North Carolina sweet potato industry leader Carson Baker Barnes passed away Aug. 20 at the age of 82.
Barnes was a fixture in North Carolina agriculture. He began farming in 1960 with a small plot of sweet potatoes and eight acres of tobacco. Since then Barnes Farming Corp., has grown into one of the country’s largest sweet potato grower-shippers.
“Barnes Farming Corporation and Farm Pak Products has always been a family operation that strives to do business the right way,” said Johnny Barnes, president of Barnes Farming. “We want the memory of my dad and former president to serve as a reminder to continue to grow the best quality sweet potatoes from field to fork. He didn’t have many hobbies, farming was his hobby. It was his life.”
Carson Barnes worked tirelessly with the North Carolina Sweet Potato Commission to promote sweet potatoes domestically and internationally and was one of the drivers in helping that product gain entrance to the European market.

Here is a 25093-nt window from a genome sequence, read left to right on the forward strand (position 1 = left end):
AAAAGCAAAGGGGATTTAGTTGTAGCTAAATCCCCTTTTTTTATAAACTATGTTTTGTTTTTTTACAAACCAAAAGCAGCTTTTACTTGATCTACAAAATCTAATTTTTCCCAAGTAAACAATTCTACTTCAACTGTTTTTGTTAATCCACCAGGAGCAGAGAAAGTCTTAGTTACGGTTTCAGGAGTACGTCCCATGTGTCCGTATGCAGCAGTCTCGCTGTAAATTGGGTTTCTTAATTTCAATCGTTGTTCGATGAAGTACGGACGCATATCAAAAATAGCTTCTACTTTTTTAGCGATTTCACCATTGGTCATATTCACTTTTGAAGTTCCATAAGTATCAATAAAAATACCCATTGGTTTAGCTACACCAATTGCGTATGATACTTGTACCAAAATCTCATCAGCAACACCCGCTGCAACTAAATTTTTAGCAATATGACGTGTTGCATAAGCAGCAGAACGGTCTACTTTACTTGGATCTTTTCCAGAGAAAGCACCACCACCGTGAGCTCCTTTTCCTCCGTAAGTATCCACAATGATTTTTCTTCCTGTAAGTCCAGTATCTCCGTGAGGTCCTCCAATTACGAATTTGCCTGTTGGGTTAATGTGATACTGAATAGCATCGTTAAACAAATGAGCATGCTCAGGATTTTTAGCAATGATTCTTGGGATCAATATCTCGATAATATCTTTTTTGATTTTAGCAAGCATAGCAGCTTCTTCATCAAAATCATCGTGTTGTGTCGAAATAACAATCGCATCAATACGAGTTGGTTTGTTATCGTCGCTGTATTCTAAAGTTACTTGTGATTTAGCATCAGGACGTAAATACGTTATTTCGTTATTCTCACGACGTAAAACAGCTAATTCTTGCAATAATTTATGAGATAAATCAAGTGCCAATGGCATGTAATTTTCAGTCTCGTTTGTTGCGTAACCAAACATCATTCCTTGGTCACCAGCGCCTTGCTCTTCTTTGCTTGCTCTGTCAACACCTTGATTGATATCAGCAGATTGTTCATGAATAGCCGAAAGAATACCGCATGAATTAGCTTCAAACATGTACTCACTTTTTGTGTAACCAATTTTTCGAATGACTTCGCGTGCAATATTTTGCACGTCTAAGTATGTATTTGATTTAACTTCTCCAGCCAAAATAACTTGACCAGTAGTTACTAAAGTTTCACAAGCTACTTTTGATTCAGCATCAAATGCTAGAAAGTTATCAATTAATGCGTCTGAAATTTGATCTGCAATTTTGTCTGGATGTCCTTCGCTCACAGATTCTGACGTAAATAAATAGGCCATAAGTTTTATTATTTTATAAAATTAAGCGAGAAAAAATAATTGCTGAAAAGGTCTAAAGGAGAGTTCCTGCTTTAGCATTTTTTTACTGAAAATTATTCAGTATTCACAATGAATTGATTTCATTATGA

“Carson Barnes will forever be remembered as one who dedicated his life to the entire industry,” said Kelly McIver, executive director of the North Carolina Sweet Potato Commission. “He was one of the firsts of many things. His innovation and vision helped make us all as successful as we could be.”
Barnes was an avid supporter of North Carolina State University’s College of Agriculture and Life Sciences. In 2008, he announced the creation of the Henry M. Covington Endowment for Excellence in Sweet Potato Variety Development with the school.
The family asks that memorials may be made to Free Union Free Will Baptist Church, 4151 Macedonia Rd, Spring Hope, NC 27882 or FWB Children’s Home, PO Box 249, Middlesex, NC, 27557 in Barnes’ memory.